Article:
Support for Gov 2.0’s principles of openness and transparency appears to be growing in one of the least expected quarters of government — the Australian Federal Police (AFP).
The agency, according to its online services director, Rob Crispe, has been going through a period of cultural change focused on Gov 2.0 as a means to improve policing, engage with the general public, and open up the operations of the agency to more scrutiny.
While by Crispe’s measure, the changes have yielded positive results — such as the greater online publication of Freedom of Information (FoI) and operational information and its ThinkUKnow internet safety program — it hasn’t been without its obstacles.
“It has been a bit of a challenge," he said.
"We have had to do a lot of education within the agency covering off on potential risks of using these mediums.
“I think the AFP and perhaps the broader public sector may not necessarily be so attuned to this method of working — demonstrating its transparency so openly, and providing information in a much more open way.
“We have to do a lot of internal rallying to get the support for us using the internet in that way and support the Gov 2.0 principles, but the good thing is that uptake and response has been very positive from senior executives and they are very enthusiastic about the way we use it.
“The challenges have been the education and awareness around the cost-benefit of Gov 2.0. What is the benefit to the agency of using these tools as opposed to more controlled, traditional methods such as a media release or other one-way traffic approaches as opposed to a two-way engagement process.”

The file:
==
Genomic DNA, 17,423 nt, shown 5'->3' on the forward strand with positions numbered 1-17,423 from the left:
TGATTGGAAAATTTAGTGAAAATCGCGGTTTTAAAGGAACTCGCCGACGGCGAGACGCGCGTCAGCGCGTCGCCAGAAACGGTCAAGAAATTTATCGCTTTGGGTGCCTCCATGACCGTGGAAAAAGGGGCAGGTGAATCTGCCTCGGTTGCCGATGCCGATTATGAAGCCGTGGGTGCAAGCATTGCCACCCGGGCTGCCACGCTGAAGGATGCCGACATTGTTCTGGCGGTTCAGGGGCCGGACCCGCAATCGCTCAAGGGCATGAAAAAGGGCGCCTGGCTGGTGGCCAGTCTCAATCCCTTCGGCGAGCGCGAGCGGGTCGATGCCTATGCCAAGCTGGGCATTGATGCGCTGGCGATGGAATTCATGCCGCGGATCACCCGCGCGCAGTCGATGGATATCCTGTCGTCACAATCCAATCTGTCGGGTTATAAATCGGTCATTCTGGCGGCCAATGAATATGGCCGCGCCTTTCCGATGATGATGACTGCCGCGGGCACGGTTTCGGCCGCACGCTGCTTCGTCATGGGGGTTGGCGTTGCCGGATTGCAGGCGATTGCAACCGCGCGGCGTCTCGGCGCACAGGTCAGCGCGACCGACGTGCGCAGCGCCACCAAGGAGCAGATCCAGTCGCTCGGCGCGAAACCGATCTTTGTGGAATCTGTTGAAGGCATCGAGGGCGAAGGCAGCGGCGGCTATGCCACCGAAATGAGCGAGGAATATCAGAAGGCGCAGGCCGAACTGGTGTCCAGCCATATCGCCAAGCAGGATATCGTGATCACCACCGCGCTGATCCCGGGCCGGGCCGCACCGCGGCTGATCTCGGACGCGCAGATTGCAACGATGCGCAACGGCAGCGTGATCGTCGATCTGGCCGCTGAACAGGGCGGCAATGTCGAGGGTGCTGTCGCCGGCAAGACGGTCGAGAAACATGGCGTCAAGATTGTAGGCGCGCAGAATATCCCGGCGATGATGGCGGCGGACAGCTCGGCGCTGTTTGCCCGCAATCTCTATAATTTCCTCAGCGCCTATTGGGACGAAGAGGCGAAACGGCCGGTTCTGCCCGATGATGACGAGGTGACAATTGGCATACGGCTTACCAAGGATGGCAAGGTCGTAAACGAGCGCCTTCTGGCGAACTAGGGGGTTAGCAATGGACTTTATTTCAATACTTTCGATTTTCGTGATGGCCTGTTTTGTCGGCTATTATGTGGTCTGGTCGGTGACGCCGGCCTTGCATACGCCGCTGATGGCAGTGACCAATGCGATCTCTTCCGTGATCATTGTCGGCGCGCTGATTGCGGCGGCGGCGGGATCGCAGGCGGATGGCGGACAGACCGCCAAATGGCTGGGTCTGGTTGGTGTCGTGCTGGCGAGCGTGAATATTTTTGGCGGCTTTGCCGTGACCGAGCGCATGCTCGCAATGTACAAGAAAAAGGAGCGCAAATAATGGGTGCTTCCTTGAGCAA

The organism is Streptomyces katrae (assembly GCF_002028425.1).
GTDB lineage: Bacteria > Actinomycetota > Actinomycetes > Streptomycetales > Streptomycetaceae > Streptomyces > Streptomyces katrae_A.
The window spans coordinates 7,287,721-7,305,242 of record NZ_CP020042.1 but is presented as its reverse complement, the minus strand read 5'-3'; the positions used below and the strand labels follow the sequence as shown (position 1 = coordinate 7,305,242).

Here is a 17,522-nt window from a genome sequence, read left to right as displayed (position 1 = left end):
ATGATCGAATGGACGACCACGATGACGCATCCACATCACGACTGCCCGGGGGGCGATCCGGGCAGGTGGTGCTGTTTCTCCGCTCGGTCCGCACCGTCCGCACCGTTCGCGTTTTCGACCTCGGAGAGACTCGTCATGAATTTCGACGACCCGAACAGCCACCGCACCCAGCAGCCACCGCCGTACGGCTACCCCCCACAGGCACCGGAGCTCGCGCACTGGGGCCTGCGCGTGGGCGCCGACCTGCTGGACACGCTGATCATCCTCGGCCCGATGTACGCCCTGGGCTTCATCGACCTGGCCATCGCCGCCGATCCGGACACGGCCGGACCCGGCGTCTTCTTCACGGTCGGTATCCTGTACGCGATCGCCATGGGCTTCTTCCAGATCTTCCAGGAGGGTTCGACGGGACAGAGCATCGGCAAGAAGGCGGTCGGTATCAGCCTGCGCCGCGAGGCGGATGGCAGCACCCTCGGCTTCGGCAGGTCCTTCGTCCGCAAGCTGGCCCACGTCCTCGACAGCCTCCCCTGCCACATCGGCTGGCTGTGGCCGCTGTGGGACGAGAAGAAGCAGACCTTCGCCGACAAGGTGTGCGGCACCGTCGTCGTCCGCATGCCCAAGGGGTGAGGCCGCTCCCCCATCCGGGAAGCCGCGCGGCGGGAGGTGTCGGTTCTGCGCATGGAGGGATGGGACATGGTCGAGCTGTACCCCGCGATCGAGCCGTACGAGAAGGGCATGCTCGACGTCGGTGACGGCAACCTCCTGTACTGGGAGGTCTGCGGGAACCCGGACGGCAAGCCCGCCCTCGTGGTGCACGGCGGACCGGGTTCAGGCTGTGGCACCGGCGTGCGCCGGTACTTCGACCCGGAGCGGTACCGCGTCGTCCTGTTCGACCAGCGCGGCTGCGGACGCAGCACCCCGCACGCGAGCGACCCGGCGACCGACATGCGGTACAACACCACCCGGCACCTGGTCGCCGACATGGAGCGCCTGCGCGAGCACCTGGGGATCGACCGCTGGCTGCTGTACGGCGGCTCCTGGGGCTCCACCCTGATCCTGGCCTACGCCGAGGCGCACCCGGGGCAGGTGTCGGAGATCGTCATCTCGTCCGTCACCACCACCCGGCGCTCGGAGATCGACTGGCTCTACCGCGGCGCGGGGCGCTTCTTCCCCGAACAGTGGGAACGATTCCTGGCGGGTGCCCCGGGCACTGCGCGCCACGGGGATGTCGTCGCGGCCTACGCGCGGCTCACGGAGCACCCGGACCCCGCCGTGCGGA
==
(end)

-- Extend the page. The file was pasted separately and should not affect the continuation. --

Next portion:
While management was increasingly warming to Gov 2.0 — especially following positive feedback from parents, teachers and students for the ThinkUKnow program — opening up the AFP’s operations in more sensitive areas such as FoI requests was still a work in progress, Crispe said.
“We’re doing tactical things in the agency like holding regular working group meetings to present a united front internally to the agency and explain why it is a good approach and why it’s worth doing; because, it does support those compliance requirements of the Gov 2.0 taskforce, and it gets information out to our external stakeholders and the broader community,” he said.
“Culturally, yes it may be a bit different from what we’re used to, but the intentions are good and pure and there are good reasons for us to do it.”
The approach has also led to systems and process changes within the AFP to allow more information to flow online — such as governance documents, Commissioner’s Orders, procedures and policies — while still keeping within the AFP’s operational security needs and the privacy needs of individuals, Crispe said.
Also still in early stages, but making a noticeable difference, was the effect Gov 2.0 was having on crime-prevention — such as allowing people to feed in alerts to the AFP via Twitter.
“We are transitioning gradually into social media, and we are looking at mobile technology and other Gov 2.0 tools to facilitate crime prevention initiatives and potentially even more interactive public reporting capabilities as well,” he said.
“From this perspective we could some day have that public dialogue in a more interactive way over the internet, but we’re not quite there yet.
“From a crime prevention perspective we are able to get key messages out to stakeholders, clients and would-be victims to educate them through social media."
Crispe will be speaking at the Gov 2.0 Conference to be held in Canberra on October 25-26.
Follow Tim Lohman on Twitter: @Tlohman
Follow Computerworld Australia on Twitter: @ComputerworldAU